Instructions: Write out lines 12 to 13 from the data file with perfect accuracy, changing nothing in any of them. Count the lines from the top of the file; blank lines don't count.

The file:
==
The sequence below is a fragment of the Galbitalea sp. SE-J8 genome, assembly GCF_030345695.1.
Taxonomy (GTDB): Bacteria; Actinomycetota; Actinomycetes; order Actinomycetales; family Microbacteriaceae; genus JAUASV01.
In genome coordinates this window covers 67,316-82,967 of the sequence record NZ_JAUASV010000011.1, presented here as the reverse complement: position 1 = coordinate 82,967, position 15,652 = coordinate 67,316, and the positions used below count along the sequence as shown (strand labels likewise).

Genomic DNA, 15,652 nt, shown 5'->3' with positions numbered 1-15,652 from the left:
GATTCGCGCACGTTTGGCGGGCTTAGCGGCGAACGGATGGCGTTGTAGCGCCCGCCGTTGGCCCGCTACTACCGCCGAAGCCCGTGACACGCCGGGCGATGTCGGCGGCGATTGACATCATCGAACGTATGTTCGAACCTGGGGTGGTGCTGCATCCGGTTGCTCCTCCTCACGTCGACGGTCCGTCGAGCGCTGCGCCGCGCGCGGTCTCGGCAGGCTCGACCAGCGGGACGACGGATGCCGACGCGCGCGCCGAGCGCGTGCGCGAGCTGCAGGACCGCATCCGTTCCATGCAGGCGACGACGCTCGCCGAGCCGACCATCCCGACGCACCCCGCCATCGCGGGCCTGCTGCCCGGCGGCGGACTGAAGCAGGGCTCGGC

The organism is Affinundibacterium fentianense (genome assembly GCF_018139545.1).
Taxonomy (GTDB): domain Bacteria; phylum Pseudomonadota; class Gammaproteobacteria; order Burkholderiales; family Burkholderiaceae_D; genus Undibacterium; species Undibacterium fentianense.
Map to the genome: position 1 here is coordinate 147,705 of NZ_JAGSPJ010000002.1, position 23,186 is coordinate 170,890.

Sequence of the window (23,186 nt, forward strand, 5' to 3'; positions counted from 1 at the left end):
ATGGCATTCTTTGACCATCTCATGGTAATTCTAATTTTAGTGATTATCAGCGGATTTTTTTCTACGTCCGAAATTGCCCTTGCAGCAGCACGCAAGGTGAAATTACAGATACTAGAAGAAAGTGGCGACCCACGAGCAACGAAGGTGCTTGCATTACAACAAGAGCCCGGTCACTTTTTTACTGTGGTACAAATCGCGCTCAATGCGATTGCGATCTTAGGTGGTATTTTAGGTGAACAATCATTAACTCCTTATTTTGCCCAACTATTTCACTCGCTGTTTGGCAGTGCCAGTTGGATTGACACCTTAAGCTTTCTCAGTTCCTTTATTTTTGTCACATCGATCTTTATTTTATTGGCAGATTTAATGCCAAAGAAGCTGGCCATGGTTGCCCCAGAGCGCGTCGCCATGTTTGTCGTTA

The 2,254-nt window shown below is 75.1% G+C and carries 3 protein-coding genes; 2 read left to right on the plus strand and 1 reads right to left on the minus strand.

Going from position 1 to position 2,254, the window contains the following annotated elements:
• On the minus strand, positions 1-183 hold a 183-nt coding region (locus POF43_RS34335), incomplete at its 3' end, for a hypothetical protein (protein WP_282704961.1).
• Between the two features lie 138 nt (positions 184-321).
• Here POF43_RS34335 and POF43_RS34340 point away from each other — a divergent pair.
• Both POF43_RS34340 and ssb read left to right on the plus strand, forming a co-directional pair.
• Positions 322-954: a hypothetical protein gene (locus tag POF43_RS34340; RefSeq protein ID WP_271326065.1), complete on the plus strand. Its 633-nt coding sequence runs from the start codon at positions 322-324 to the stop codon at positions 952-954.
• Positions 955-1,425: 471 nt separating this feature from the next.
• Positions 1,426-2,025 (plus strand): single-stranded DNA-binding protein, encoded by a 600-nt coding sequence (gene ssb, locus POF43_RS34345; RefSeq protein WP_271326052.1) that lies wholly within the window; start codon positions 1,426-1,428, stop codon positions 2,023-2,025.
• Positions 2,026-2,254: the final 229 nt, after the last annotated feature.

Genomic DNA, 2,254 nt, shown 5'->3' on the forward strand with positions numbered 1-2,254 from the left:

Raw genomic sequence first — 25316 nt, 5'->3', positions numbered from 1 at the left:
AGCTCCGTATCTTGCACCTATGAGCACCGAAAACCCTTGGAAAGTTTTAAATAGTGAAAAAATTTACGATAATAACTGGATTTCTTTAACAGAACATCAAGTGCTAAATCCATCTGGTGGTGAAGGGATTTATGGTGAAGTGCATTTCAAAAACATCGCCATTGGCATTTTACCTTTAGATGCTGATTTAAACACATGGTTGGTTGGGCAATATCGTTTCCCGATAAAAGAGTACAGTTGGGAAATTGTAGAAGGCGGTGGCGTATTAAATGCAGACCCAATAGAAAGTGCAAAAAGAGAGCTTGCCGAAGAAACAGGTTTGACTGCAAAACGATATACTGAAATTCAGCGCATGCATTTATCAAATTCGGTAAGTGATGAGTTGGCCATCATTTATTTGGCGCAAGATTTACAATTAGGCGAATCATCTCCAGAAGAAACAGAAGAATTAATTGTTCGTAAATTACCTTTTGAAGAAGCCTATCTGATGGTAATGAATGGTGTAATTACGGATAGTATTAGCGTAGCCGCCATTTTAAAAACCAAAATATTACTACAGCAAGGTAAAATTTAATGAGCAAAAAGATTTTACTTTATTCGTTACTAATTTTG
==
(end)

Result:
Going from position 1 to position 2,254, the window contains the following annotated elements:
• On the minus strand, positions 1-183 hold a 183-nt coding region (locus POF43_RS34335), incomplete at its 3' end, for a hypothetical protein (protein WP_282704961.1).